Dissociation of sympathoexcitatory and vasodilator actions of modestly elevated plasma insulin levels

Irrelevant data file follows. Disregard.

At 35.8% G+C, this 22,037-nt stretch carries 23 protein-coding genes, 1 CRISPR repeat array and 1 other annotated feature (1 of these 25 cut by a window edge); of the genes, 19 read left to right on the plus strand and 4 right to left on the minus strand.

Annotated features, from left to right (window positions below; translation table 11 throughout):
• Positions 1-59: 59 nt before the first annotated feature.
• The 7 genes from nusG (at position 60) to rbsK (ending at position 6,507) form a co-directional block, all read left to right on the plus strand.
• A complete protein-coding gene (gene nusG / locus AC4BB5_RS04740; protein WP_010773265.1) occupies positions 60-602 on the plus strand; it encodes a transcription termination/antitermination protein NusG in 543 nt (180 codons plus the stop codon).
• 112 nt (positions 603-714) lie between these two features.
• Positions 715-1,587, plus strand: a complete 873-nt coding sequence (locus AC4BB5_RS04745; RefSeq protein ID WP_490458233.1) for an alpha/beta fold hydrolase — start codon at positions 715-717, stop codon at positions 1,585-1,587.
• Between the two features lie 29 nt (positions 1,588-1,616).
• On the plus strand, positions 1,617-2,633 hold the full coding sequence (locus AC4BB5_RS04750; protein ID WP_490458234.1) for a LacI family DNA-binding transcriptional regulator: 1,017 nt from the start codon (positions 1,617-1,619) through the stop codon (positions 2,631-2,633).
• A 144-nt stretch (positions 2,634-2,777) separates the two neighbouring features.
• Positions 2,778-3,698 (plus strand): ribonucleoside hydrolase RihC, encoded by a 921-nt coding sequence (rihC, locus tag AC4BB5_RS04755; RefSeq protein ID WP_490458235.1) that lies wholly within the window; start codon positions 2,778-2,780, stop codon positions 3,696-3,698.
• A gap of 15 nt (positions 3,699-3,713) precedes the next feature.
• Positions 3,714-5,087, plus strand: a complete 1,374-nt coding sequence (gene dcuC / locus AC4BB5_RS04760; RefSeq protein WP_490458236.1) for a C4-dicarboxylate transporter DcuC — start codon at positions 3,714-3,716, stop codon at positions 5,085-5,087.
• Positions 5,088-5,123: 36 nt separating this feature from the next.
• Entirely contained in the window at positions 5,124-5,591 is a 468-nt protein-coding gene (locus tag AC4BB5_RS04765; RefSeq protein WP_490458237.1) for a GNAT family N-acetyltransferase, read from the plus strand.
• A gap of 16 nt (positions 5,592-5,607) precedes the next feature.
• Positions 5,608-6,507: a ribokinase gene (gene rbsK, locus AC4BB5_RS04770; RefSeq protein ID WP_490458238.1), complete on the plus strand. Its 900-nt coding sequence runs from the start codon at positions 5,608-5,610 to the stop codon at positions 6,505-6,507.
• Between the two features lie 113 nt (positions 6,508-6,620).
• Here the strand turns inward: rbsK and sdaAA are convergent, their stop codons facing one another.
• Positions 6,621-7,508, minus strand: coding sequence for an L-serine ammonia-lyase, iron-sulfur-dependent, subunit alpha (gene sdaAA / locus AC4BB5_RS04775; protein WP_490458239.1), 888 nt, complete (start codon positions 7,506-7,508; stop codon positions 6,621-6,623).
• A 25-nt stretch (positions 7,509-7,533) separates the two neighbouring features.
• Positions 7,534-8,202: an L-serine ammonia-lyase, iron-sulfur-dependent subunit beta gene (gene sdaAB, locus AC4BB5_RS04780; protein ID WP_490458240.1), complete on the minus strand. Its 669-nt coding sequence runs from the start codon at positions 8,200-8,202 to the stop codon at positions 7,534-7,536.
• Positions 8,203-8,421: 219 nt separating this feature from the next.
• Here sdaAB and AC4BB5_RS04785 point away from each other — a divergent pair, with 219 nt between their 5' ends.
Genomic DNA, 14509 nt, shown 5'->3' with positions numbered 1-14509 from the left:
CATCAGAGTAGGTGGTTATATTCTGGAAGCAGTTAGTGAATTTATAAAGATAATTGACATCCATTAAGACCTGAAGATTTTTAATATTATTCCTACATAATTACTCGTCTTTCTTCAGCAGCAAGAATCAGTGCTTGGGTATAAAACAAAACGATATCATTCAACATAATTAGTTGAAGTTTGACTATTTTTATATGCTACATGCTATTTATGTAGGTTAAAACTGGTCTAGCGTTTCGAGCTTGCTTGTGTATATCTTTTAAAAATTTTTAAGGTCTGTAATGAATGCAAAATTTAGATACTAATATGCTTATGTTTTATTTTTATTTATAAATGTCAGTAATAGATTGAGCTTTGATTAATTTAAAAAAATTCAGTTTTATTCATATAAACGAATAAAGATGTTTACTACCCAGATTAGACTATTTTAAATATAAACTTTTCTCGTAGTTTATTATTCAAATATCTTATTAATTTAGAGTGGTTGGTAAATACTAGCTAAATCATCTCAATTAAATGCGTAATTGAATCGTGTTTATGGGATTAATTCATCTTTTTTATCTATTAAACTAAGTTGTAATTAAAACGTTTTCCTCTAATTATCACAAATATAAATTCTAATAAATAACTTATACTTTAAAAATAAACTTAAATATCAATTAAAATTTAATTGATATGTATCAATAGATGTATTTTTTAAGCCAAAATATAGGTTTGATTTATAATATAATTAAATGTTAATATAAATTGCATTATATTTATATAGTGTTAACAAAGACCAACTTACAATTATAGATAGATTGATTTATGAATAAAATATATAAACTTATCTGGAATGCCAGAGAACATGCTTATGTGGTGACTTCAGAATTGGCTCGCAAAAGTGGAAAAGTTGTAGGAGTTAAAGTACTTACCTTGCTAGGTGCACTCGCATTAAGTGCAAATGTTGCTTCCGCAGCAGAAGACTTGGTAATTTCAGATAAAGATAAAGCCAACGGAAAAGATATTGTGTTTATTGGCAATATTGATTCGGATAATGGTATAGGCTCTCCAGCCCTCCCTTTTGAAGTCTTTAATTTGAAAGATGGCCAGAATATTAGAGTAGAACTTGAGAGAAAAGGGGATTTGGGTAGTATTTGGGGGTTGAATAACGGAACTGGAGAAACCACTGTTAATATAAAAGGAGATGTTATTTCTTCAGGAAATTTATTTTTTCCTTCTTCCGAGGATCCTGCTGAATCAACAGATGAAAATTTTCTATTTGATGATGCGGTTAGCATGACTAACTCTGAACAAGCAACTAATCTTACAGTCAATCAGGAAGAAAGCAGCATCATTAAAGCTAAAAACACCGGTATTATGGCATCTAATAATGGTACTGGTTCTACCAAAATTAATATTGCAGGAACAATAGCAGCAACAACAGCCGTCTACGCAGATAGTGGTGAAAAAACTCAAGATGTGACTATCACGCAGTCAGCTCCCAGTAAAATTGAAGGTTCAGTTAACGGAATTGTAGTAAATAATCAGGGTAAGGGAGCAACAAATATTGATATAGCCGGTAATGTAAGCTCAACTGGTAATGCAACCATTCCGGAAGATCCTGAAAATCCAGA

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Objective:To determine sympathetic and vascular responses to modest increases in plasma insulin level.Background:Most studies of sympathetic and vascular actions of insulin have evaluated high plasma insulin levels (>50µU/ml). Those levels increase sympathetic nerve activity but also cause vasodilation. Hypertension and obesity are associated with only modestly elevated fasting insulin levels.Methods:We investigated the effects of a 90min low-dose hyperinsulinemic euglycemic clamp on muscle sympathetic nerve activity (microneurography), forearm vascular resistance (plethysmography), heart rate, blood pressure and central venous pressure. Insulin and vehicle sessions were performed in 12 normal subjects.Results:Plasma insulin levels were elevated from values of 10±2 in the fasting state to 25±3µU/ml during insulin infusion. Insulin levels did not change during vehicle administration. Muscle sympathetic nerve activity increased from 16±2 to 25±3 bursts/min during the insulin session and did not change during vehicle administration. In contrast to muscle sympathetic nerve activity, forearm vascular resistance did not change during insulin administration (from 50±3 to 51±4U). Forearm vascular resistance tended to fall during vehicle administration (from 45±2 to 37 ±3 U). There were no changes in heart rate, blood pressure and central venous pressure that could be attributed to insulin.Conclusion:Modest elevations of plasma insulin levels produce sympathetic activation similar to that caused by high levels, but, in contrast to high levels, modest elevations in plasma insulin level do not decrease forearm vascular resistance. The present findings suggest a dissociation between sympathoexcitatory and vascular actions of insulin at low plasma levels.

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